ATU Alumna Documents State’s Dairy Bars in New Film

Kat Robinson at Susie Q Malt Shop in Rogers
Kat Robinson demonstrates the thickness of the milkshakes at Susie Q Malt Shop in Rogers as part of her dairy bar travels.

After spending 10 months in COVID-19 pandemic isolation, Arkansas Tech University alumna Kat Robinson just had to get out of the house in late January 2021.

Her path led to Mel’s, a dairy bar just south of Malvern that she had visited in her youth.

Maybe it was the ice cream. Maybe it was the nostalgia. Whatever it was, the visit sparked an idea in the mind of one of Arkansas’ foremost food chroniclers.

“The next morning I woke up and I thought, maybe the dairy bar is the perfect pandemic model,” said Robinson. “You have the social distancing. You don’t have the person-to-person contact quite the way you do at other restaurants.”

Next thing she knew, Robinson was back on the road with a quest to visit all 95 of Arkansas’ dairy bars and write a book detailing the food and people that make dairy bars essential elements of the communities in which they are located.

Along the way, her friends at Arkansas PBS called wanting to brainstorm some programming ideas.

Soon after she mentioned the dairy bar book, Robinson and a film crew were retracing her steps to 13 dairy bars representing every region of Arkansas. Filmed over three weeks in March and early April 2021, “Arkansas Dairy Bars: Neat Eats and Cool Treats” will make its broadcast debut at 7 p.m. on Thursday, Aug. 19, on Arkansas PBS.

“About half of these locations are on the main thoroughfare in their town,” said Robinson. “So many of them have been around forever and they’ve become part of the fabric of the towns they are located in. And for the most part, they are located in our smaller towns. I’m from Little Rock, and we don’t have any dairy bars left. But if you talk about Clarendon, they’ve got the Lion’s Den and it is thriving. You would think the pandemic would have been the worst thing in the world for these small dairy bars, but you find they managed to not only hold on but to keep going in such an amazing way.

“I discovered that for many of the people who run these dairy bars, their staff became their family pods during the pandemic,” continued Robinson. “They made decisions not to go on vacation and not to go great distances out of town to see family. They limited their contact so they could keep their crew safe, and it worked.”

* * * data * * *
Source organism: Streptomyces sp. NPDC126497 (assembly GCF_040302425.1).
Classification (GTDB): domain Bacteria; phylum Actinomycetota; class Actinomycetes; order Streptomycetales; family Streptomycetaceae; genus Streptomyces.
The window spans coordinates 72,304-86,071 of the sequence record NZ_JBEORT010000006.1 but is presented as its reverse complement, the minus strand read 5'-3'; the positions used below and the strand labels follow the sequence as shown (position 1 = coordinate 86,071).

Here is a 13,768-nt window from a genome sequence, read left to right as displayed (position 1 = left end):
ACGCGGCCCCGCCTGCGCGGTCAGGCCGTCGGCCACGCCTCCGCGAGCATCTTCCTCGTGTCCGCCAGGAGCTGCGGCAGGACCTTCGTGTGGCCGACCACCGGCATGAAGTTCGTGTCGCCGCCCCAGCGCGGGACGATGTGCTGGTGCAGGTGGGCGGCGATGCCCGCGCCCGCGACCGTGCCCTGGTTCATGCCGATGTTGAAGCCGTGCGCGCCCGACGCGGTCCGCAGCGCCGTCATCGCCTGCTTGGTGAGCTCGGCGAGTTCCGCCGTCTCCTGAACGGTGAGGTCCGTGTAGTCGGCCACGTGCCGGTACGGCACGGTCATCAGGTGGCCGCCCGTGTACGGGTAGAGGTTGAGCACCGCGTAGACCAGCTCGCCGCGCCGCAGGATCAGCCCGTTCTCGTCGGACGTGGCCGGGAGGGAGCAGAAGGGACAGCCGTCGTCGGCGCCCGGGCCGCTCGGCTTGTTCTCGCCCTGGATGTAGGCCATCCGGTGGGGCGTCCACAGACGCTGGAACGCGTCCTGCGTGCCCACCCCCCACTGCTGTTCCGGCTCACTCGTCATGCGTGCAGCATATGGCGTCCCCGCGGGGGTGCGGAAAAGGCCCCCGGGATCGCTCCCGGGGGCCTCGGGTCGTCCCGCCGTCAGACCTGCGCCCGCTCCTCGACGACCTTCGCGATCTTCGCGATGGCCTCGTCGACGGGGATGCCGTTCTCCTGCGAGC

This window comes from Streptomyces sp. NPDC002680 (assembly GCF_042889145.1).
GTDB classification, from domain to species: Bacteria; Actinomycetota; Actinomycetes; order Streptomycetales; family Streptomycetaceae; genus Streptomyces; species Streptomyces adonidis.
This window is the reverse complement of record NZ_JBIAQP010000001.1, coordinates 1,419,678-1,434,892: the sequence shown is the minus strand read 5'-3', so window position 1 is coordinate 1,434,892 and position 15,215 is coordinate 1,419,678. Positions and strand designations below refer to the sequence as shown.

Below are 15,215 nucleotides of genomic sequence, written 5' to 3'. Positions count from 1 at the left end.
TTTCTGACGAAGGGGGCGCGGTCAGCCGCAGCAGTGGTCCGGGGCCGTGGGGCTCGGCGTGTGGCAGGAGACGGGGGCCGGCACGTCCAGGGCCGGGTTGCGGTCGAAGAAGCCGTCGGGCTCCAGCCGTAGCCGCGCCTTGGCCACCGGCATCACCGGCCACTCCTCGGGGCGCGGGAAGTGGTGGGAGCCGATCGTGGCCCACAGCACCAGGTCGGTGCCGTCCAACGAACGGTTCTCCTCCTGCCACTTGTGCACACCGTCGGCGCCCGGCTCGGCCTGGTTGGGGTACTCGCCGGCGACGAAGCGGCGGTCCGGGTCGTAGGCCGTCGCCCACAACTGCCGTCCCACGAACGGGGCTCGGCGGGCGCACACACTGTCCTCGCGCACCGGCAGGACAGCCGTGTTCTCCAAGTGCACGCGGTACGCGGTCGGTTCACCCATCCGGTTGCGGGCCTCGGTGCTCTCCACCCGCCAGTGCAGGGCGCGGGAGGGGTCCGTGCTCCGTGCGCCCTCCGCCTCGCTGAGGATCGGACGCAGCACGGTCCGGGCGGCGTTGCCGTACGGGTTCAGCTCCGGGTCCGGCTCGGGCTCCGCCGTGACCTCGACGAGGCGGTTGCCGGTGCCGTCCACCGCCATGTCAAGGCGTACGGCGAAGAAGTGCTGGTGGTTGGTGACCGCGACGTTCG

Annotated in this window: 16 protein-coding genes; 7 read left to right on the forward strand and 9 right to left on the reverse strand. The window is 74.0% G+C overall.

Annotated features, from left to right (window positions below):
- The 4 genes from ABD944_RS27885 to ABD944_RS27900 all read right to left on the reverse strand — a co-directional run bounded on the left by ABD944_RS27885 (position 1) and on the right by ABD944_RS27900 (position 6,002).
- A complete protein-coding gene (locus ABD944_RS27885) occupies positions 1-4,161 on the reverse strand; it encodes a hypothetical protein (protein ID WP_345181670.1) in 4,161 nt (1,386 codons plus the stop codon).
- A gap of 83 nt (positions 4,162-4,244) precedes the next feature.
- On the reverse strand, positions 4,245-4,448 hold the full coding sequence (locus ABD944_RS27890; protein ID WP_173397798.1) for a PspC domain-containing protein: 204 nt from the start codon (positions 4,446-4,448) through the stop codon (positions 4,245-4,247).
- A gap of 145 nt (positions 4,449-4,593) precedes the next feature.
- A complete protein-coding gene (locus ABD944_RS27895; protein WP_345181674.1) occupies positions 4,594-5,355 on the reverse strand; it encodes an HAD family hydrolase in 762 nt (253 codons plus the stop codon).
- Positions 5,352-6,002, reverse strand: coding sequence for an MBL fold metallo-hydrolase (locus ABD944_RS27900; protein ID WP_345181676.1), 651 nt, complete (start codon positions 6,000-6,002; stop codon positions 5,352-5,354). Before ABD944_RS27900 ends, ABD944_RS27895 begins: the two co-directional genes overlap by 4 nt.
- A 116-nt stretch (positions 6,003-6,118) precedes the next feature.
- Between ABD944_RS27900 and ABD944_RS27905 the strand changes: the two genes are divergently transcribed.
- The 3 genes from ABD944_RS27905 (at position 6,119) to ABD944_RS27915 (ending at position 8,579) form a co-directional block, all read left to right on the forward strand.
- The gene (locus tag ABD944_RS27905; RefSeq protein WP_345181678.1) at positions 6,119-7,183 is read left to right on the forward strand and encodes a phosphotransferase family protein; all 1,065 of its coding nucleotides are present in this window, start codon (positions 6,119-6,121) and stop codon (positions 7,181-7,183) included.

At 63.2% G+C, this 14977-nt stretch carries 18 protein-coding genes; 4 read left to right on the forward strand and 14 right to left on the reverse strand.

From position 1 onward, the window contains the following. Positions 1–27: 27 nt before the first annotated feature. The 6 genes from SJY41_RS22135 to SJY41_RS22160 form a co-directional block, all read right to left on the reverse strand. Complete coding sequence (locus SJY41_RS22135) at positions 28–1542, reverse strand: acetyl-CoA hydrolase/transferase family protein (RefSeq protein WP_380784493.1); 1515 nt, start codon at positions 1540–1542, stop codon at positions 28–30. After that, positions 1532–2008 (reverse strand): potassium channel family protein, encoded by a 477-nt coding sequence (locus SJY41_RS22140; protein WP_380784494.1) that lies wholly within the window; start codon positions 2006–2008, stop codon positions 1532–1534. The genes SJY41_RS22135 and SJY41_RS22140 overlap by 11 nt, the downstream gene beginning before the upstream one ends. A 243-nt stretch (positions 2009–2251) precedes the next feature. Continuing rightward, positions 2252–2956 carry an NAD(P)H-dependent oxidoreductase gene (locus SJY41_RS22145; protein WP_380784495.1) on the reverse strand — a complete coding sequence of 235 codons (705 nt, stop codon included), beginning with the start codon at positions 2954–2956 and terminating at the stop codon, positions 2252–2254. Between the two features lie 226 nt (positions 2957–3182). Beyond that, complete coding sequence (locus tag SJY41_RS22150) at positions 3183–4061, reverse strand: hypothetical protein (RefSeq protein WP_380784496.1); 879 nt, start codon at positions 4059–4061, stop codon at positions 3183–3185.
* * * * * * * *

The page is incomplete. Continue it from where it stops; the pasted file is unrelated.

Robinson enrolled at Arkansas Tech in 1991. She played French horn in the ATU band and was originally a music major, but she soon discovered her love for storytelling and became a journalism major.

After graduating from Arkansas Tech in 1995, Robinson became a television producer at stations in Jonesboro (1995-99) and Little Rock (1999-2007).

In 2007, she embarked upon a new career that has grown to include credits as a blogger, author and filmmaker. She wrote books such as “101 Things To Eat in Arkansas Before You Die,” “102 More Things to Eat in Arkansas Before You Die” and “Arkansas Food: The A to Z of Eating in The Natural State.”

Her website, Tie Dye Travels, has more than 1,200 food-related articles that she has written.

Pie has been a frequent muse for Robinson. She wrote “Arkansas Pie: A Delicious Slice of the Natural State” and “Another Slice of Arkansas Pie: A Guide to the Best Restaurants, Bakeries, Truck Stops and Food Trucks for Delectable Bites in The Natural State.”

Her film “Make Room For Pie; A Delicious Slice of The Natural State” was nominated for an Emmy award.

Robinson is a committee member for the Arkansas Food Hall of Fame and has been published in regional and national publications including Food Network, Forbes Travel Guide and Serious Eats.

Given the career she has carved out for herself, it’s not surprising that it all began with a boost from one of the best-known eateries in the town where she attended college — Feltner’s Whatta-Burger of Russellville.

“Back when I was a student at Tech, Mr. (Bob) Feltner was always out and about in the community in Russellville,” said Robinson. “He would meet a college kid and write a note on the back of a card for a free burger or fries, whatever it happened to be. He raised a lot of students’ spirits that way. When I started working at KXRJ (the ATU student radio station), I was trying to figure out how to get more people to listen to my show. He and I had a chat about it, and he gave me a huge stack of those cards. He said ‘if it helps, it’s done it’s job.’ He just wanted to help me succeed.

“In many ways, he helped spark my entire career,” continued Robinson. “It meant a great deal to me. He was extraordinary, and the family are wonderful folks. I’ve known Missy (Ellis) for years and it’s wonderful to sit and chat with her. It’s something truly special, and Tech is really blessed to have that connection to Feltner’s that it does.”

The journey comes full circle in “Arkansas Dairy Bars: Neat Eats and Cool Treats.” Feltner’s Whatta-Burger is among the 13 restaurants featured in the film.

“Dairy bars are hard work, but if you dive in with both feet it’s a legacy and a beautiful way to celebrate your community,” said Robinson. “It’s a lifestyle.”

Learn more about Robinson’s film at